College savings roll in to new plan

Parents and others put in $100 million in the first month

January 10, 2002|By Eileen Ambrose | Eileen Ambrose,SUN STAFF

In its first month, Maryland's new tax-sheltered college savings plan collected $100 million in more than 27,000 accounts opened by parents and others wanting to invest for students' future higher education expenses.

"It's very exciting to see how much we have come in a month but also very exciting to see the potential out there," said Joan E. Marshall, executive director of the College Savings Plans of Maryland. "We still run into people who haven't heard of this plan."

The Maryland College Investment Plan began accepting contributions Dec. 10 after more than a year and a half of planning. Investors can put money into as many 10 portfolios managed by Baltimore's T. Rowe Price Associates.

With the launch of the plan, Maryland became the 40th state to offer a college savings plan. The plans have gained more attention nationwide because of attractive new tax benefits.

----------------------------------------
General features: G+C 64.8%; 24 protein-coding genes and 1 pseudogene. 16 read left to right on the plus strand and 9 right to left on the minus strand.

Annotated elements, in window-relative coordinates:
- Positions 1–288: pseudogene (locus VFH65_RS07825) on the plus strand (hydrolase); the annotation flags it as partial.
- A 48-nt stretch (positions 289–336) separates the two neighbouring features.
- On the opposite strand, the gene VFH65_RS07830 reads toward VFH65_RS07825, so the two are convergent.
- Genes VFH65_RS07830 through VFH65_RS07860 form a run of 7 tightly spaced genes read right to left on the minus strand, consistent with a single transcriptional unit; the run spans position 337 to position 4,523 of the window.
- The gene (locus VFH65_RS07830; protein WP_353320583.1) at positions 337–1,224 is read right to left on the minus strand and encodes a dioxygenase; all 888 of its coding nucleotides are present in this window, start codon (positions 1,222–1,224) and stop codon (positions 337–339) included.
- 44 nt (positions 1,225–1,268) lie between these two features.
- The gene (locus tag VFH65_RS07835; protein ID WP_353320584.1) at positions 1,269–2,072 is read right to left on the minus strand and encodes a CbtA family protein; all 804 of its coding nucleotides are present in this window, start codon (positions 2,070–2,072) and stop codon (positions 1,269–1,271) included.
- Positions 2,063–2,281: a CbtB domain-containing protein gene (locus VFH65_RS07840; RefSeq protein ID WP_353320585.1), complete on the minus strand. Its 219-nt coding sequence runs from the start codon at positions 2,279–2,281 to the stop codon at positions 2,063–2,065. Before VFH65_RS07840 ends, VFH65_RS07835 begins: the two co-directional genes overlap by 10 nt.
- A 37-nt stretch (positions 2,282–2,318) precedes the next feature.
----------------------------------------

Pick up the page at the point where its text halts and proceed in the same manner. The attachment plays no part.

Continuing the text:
Thanks to the federal tax law passed last year, investment gains in the plan now can be withdrawn free of federal income taxes if used for qualified college expenses. Maryland doesn't tax the earnings, either.

Maryland also offers a tax deduction for residents contributing to the plan. But just how generous that tax break should be is expected to be clarified by the General Assembly this year.

In the early marketing of the plan, residents were told they could deduct up to $2,500 in contributions per account each year on their state income tax return, theoretically making it possible for a parent to open 10 accounts for one child and claim as much as $25,000 in state income tax deductions.

The possibility that legislators might limit future deductions prompted some investors to sign up before the first of the year, officials said. Legislators could also limit deductions for contributions made in 2001, though state Comptroller William Donald Schaefer has recommended against that to avoid "chaos."

Investment options include seven portfolios whose mix of assets is based on when the student is expected to go to college.

Accounts can be opened with a minimum of $250, or $25 a month under an automatic investment program. No more contributions can be made once a student's investment accounts total $175,000.

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